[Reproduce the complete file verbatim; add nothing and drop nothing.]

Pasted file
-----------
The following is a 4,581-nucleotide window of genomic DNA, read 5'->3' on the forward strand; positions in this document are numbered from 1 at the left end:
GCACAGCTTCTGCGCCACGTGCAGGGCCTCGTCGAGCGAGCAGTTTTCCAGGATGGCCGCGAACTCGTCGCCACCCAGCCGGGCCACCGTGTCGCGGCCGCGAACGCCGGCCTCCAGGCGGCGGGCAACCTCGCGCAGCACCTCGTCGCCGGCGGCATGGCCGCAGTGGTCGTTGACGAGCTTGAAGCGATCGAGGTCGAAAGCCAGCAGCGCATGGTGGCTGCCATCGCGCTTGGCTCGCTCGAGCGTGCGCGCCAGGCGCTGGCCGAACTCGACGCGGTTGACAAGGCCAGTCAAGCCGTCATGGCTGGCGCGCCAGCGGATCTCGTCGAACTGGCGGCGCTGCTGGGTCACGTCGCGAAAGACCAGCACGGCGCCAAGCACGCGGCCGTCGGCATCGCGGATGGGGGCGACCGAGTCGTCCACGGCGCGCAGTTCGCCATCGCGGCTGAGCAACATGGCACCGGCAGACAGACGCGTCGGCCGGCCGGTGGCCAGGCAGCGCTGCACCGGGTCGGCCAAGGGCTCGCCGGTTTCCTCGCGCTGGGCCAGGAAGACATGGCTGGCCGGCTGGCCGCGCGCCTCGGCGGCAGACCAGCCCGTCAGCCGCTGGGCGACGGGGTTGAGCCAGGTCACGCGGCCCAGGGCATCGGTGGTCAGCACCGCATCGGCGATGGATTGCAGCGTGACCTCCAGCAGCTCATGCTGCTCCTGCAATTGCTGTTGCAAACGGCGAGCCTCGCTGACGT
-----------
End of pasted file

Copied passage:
The following is a 4,581-nucleotide window of genomic DNA, read 5'->3' on the forward strand; positions in this document are numbered from 1 at the left end:
GCACAGCTTCTGCGCCACGTGCAGGGCCTCGTCGAGCGAGCAGTTTTCCAGGATGGCCGCGAACTCGTCGCCACCCAGCCGGGCCACCGTGTCGCGGCCGCGAACGCCGGCCTCCAGGCGGCGGGCAACCTCGCGCAGCACCTCGTCGCCGGCGGCATGGCCGCAGTGGTCGTTGACGAGCTTGAAGCGATCGAGGTCGAAAGCCAGCAGCGCATGGTGGCTGCCATCGCGCTTGGCTCGCTCGAGCGTGCGCGCCAGGCGCTGGCCGAACTCGACGCGGTTGACAAGGCCAGTCAAGCCGTCATGGCTGGCGCGCCAGCGGATCTCGTCGAACTGGCGGCGCTGCTGGGTCACGTCGCGAAAGACCAGCACGGCGCCAAGCACGCGGCCGTCGGCATCGCGGATGGGGGCGACCGAGTCGTCCACGGCGCGCAGTTCGCCATCGCGGCTGAGCAACATGGCACCGGCAGACAGACGCGTCGGCCGGCCGGTGGCCAGGCAGCGCTGCACCGGGTCGGCCAAGGGCTCGCCGGTTTCCTCGCGCTGGGCCAGGAAGACATGGCTGGCCGGCTGGCCGCGCGCCTCGGCGGCAGACCAGCCCGTCAGCCGCTGGGCGACGGGGTTGAGCCAGGTCACGCGGCCCAGGGCATCGGTGGTCAGCACCGCATCGGCGATGGATTGCAGCGTGACCTCCAGCAGCTCATGCTGCTCCTGCAATTGCTGTTGCAAACGGCGAGCCTCGCTGACGT